000 to the ton! Word reached the hunter who initially found the specimen and he quit his job and spent the remainder of his life searching Barrett Canyon for the spot where he’d rested that day. In the days to follow Breyfogle was unable to relocate his camp. he looked down by his feet and spotted a piece of pink quartz. He picked up the odd looking rock and thought it weighed much more than it should so he shoved it into his pocket and continued to hunt. as he had for years to spend two weeks every fall hunting deer. Some pink quartz has since been found in the south fork of Barrett Canyon. It was his usual practice to hunt in Barrett Canyon where he is said to have nearly always bagged a fine animal. Somewhere in the vast desert south of town one of his saddle horses strayed from camp and while searching for it he became lost. Bowler. It was later discovered that the Mormon had been murdered and his body was found in the desert. His route has since become a matter of study and speculation. According to Breyfogle he left Austin to do some prospecting. who also commented on its attractive color and unusual weight. When he returned to Austin and displayed his fantastic ore it created terrific excitement. Bowler agreed. The ranch was located along the Reese River a few miles south of the Lander County line. The hunter gave the rock to Bowler who put it on a window sill where it remained for about ten years. Late that afternoon he returned to the Bowler Ranch and showed his find to Mr. delirious and alone in the central Nevada desert by friendly Indians. Spying nothing to shoot. but prospectors searching the area for decades have never found anymore gold-bearing pink rock. Breyfogle was nursed back to health by the Indians until he was clear minded and strong enough to travel. Nevada’s Best Known Unsolved Mysteries… The Lost Breyfogle It’s a Nevada legend and one of the state’s best known unsolved mysteries. Mr. the Austin blacksmith who in the summer 1864 stunned Nevada residents and miners when he was found stumbling. The story of the Lost Breyfogle Mine is the story of Jacob Breyfogle. He leaned his rifle up against a mahogany and scanned the vista for any sign of game. When the assay report came back everyone was stunned to learn that the sample ran $100. He pointed out traces of gold appearing on the surface and asked permission to have it assayed.Then his trips into town suddenly stopped. Locals searched for his mine and did find an abandoned campsite on the west side of the McCullough’s but no gold. In the 1940s a prospector dropped by the ranch and spotted the unusual rock sitting on the window sill and picked it up for closer inspection. Breyfogle carried on him some of the richest ore the world has ever seen. one that has been passed down from generation to generation into the present-day.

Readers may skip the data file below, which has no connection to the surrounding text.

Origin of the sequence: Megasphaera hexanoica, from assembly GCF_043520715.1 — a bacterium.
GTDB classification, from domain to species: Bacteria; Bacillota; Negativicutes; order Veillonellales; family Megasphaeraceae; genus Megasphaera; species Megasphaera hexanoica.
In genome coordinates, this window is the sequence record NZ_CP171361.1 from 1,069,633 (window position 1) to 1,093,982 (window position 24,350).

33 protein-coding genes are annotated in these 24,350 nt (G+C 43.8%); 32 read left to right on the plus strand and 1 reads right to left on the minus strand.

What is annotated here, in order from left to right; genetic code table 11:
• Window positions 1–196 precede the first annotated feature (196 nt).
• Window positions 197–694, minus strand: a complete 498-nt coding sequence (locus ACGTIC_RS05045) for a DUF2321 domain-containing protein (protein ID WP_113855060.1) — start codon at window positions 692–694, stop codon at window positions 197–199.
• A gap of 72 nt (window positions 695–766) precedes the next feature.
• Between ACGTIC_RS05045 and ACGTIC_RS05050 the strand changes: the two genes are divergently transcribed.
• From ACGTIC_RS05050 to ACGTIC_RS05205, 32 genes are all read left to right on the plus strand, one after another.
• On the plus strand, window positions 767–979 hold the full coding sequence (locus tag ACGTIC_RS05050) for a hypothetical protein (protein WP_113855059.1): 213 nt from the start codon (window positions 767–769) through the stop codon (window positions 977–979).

. The mine remains lost to this very day. The Lost Deer Hunter Mine During the Great Depression a deer hunter whose name is lost to time appeared at the Bowler Ranch. but too no avail. The story goes that one year he had difficultly finding suitable game and decided to hike the canyon up to the timberline where he sat down to rest.
Harolds Club of Reno. p. Breyfogle managed to break off roughly fifteen pounds of samples and continued his trek. NV. Both were killed during an early storm that brought deep snow to the mountains south of Mountain City. Their bodies were recovered the following June. they carried more then $30. Nevada Publications. NV. Wilson Advertising Agency of Reno Nevada.
. his tongue swollen and eyes nearly swollen shut. Lost Monte Cristo Mine – (Esmeralda County) Legend states this lost bonanza is located near Crow Springs. when gold sold for $16 per ounce. Pratt is believed to have discovered a rich ledge in the Pinenut Range. Paher. 86 Author’s research file on Nevada lost mines. Nevada – Lost Mines & Buried Treasures.It is believed that Breyfogle traveled a tremendous distance without food and water until madness set in. p. But he never could retrace his steps and had no idea where he was when he found and lost one of the greatest treasures of all time. They were descending the mountain when the storm struck. This was the last lucid moment the man could remember later when re-telling the story. Las Vegas. Sources: McDonald. C.000 in gold ore with them. out of his mind. Lost Sheepherder Mine – (Elko County) Is reported to be east of the Bruneau River near the Idaho state line. 1981. 46. with bleeding and blistered feet. Realizing his find was of great value. Douglas. Stanley W. Lost Pratt Mine – (Douglas County) General A. That’s when he came upon a strange outcropping of reddish ore laced with free gold. 93-94 Thomas C. He used silver taken from this mine to salt other worthless mines he owned then sold to unsuspecting buyers. Pioneer Nevada. More Lost Nevada Mines Lost Pack Train Mine – (Elko County) This gold mine was discovered by Sam Sanders and Julius Schultz sometime after 1869. Reno. Lost Comstock Mine – (Humboldt County) Henry Comstock discovered a rich silver ledge in the Black Rock country. 1951.